MMI’s proposal for a Public-Private Partnership will clean up a contaminated landfill, upgrade Lake Underhill Road, and create a walkable village with residential and commercial space. ORLANDO, FL – October 14, 2021 – MMI’s Fieldstream Village project passed a major milestone this week when the Orange County Commission voted unanimously to transmit the proposal to the Florida Department of Economic Opportunity for a required review. The vote keeps the project on track for ultimate approval by the Orange County Commission in early 2022. MMI’s plan calls for cleaning up an old Orange County dump on Lake Underhill Road and restoring the 38-acre site for the purpose of developing market-rate apartments as well as neighborhood village commercial space. Coupled with the planned clean-up, MMI proposes to also construct a full upgrade of Lake Underhill Road from Dean to Rouse roads to modern standards. The plan is an example of public-private partnership (P3), a joint venture enabled by Florida state law between a governmental entity and a private company. P3 endeavors have been used in many other projects throughout Florida, including the massive I-4 Ultimate project. “The MMI team is grateful for the support of the Orange County Commission and for the many, many hours of work put in by the Orange County staff vetting our proposal,” said Mike Wright, president and founder of MMI. “We view this P3 proposal as a way to address some long-standing problems in the Lake Underhill Road corridor as well having great potential for MMI’s future success.” The Fieldstream Village plan calls for the development of up to 1,500 apartments in four phases and up to 100,000 square feet of walkable commercial/retail/office space. Several significant retailers already have signed letters of intent to occupy space in the project, including Clemons Produce, Foxtail Coffee, Bruno’s Pizza and Kanine Social, among others. The plan also calls for MMI to improve Lake Underhill Road between Dean and Rouse roads, widening Lake Underhill Road to four lanes. The road plan further proposes the construction of two roundabouts that will improve traffic flow in the congested corridor as well as pedestrian safety and walkability. Key to the project is the excavation and remediation of a long-closed Orange County dump that operated from the early 1960s to 1982. The dump’s existence has long prevented the site from being developed and placed on the county’s tax rolls, despite its proximity to State Road 408 and Lockheed Martin’s east Orlando campus. Among the reasons the road improvements have not been done, is that a portion of the old dump lies beneath the pavement of Lake Underhill Road. The MMI plan calls for building temporary alternative lanes on Lake Underhill Road to allow for excavation of the waste underneath the road, then reconstructing the road afterwards. In order to finance the dump’s cleanup as well as make the needed improvements to Lake Underhill Road, Wright is asking Orange County to approve an innovative funding formula using tax-increment financing, or TIF. Under a TIF formula, future tax revenues derived from increases in the property’s value – as it is developed – are dedicated toward repaying the loans taken out to undertake the infrastructure work. “Without the TIF, or Orange County simply coming up with around $40+ million, no developer is going to be able to do anything with this site,” Wright said. “Conventional financing for a project like this doesn’t exist in today’s environment. Banks just won’t lend on this type of project due to its complexity and the number of variables. That’s why TIF financing is ideal for projects like these.” The MMI team led by Mike Wright includes: land-use attorney Jason Searl of GrayRobinson in Orlando; environmental consultant Kelly Eger-Smith of American Environmental Consulting; governmental affairs consultant Angel de la Portilla of Central Florida Strategies; Joe Kilsheimer of Kilsheimer & Associates; Bob Paymayesh, P.E.; MMI Chief Operating Officer David Brim and MMI financial analyst Roberto Maximo. This would not be Wright’s first use of TIF financing to create infrastructure that opens up land for development. In 2016, MMI struck a deal with the City of Apopka to create a TIF district that enabled the construction of a half-diamond interchange at Marden Road and State Road 414. The new road access created market conditions that enabled MMI to develop apartments and a new K-12 private academy, a track and field facility and additional potential commercial and residential projects. Total value of the new Apopka construction: More than $100 million. Moreover, the Apopka TIF district was given a 10-year term to repay the financing, but has already been retired within four years, Wright said.   Here is a link to the video of the BCC hearing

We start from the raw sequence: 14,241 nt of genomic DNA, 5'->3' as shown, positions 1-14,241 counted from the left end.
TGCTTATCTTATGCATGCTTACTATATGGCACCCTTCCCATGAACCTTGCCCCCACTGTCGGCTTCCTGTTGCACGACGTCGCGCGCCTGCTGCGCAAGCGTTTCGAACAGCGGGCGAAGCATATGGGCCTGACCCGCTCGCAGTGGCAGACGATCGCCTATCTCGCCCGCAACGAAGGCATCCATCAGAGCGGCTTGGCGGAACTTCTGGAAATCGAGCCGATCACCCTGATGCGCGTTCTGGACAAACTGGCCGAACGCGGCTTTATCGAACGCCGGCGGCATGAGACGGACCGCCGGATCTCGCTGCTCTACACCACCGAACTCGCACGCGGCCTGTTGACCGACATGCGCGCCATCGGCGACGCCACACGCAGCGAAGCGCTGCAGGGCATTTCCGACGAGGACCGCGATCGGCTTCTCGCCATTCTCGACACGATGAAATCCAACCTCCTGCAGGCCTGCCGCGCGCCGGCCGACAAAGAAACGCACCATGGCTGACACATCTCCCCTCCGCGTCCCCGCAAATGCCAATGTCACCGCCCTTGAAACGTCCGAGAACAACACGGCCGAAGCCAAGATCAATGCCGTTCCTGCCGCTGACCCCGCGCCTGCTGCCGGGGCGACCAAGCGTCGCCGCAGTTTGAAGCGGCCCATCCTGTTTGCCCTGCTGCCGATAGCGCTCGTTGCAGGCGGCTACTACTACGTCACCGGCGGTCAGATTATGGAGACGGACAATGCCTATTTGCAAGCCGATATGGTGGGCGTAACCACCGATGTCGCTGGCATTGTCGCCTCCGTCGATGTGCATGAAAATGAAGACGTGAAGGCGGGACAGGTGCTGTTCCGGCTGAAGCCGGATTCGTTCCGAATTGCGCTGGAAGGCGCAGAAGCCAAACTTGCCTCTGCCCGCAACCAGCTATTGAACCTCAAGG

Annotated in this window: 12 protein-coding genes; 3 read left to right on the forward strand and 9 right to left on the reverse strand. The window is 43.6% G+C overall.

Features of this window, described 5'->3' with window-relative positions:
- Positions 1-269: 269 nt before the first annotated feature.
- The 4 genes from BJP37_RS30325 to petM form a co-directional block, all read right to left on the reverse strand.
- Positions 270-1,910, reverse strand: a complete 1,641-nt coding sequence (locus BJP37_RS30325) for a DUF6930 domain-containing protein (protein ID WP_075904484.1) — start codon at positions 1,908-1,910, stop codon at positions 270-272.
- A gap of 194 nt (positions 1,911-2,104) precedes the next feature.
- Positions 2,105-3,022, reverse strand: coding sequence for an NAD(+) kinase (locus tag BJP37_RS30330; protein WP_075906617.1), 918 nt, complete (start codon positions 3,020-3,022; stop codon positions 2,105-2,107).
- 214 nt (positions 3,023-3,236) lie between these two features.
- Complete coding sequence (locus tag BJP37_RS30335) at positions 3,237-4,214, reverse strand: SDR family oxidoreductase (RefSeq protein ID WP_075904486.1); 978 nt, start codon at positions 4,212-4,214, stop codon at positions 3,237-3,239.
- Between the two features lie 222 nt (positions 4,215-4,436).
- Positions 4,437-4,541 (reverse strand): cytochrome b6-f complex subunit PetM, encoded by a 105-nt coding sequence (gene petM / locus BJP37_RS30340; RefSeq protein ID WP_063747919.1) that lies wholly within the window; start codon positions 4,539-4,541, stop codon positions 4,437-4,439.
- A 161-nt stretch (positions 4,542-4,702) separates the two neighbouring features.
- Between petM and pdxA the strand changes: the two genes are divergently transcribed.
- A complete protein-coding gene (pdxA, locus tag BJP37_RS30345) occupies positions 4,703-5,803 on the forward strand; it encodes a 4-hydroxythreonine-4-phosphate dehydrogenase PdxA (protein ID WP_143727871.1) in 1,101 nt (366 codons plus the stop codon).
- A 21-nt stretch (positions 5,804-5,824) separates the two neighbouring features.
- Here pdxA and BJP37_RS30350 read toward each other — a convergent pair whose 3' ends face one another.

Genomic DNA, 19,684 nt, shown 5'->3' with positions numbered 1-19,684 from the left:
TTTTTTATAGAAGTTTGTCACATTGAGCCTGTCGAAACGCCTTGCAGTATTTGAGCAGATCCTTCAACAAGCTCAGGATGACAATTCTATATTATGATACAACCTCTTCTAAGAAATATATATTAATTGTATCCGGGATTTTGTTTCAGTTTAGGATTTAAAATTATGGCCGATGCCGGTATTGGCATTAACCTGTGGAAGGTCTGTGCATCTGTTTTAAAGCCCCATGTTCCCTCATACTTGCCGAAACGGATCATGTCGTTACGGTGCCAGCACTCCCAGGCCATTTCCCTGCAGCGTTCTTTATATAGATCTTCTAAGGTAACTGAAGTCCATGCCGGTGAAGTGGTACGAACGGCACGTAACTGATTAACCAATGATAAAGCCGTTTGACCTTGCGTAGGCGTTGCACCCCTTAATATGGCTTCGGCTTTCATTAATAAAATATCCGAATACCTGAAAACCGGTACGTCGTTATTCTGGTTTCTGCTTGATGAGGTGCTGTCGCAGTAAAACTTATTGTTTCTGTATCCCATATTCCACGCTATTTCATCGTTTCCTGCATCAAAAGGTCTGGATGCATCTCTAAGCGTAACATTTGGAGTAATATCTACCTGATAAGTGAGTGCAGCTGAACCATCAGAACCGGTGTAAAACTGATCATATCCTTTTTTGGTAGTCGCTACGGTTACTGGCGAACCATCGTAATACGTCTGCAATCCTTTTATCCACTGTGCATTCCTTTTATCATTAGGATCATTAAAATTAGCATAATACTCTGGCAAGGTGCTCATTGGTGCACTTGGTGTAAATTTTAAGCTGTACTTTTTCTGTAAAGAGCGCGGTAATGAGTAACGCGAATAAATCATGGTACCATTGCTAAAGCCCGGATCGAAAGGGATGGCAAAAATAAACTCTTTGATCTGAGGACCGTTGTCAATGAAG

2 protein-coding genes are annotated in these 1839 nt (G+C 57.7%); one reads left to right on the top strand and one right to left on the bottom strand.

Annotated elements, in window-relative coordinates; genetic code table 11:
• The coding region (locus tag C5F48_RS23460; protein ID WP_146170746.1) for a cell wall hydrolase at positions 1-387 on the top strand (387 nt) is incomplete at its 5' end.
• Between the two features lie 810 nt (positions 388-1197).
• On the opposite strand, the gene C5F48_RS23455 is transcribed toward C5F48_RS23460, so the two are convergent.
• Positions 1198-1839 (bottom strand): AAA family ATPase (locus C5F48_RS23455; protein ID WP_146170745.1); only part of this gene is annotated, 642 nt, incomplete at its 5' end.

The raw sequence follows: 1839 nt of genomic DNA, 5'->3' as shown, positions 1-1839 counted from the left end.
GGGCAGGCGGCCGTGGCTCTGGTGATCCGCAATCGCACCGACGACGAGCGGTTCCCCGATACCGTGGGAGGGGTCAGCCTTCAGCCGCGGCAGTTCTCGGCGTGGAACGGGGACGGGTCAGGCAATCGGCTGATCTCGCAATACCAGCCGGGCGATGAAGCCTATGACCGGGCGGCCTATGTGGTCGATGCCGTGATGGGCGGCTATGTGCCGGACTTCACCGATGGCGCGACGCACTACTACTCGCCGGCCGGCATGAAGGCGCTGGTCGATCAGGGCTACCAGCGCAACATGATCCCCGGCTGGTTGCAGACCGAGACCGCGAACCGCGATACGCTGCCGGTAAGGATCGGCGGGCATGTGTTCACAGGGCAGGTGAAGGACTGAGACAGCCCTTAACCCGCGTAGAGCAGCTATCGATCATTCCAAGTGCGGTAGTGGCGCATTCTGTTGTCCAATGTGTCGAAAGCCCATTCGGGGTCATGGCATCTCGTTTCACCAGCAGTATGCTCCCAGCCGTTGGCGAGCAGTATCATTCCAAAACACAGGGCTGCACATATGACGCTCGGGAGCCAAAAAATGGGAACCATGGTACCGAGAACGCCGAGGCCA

Mixed-use project on former Orange County dump takes next step toward construction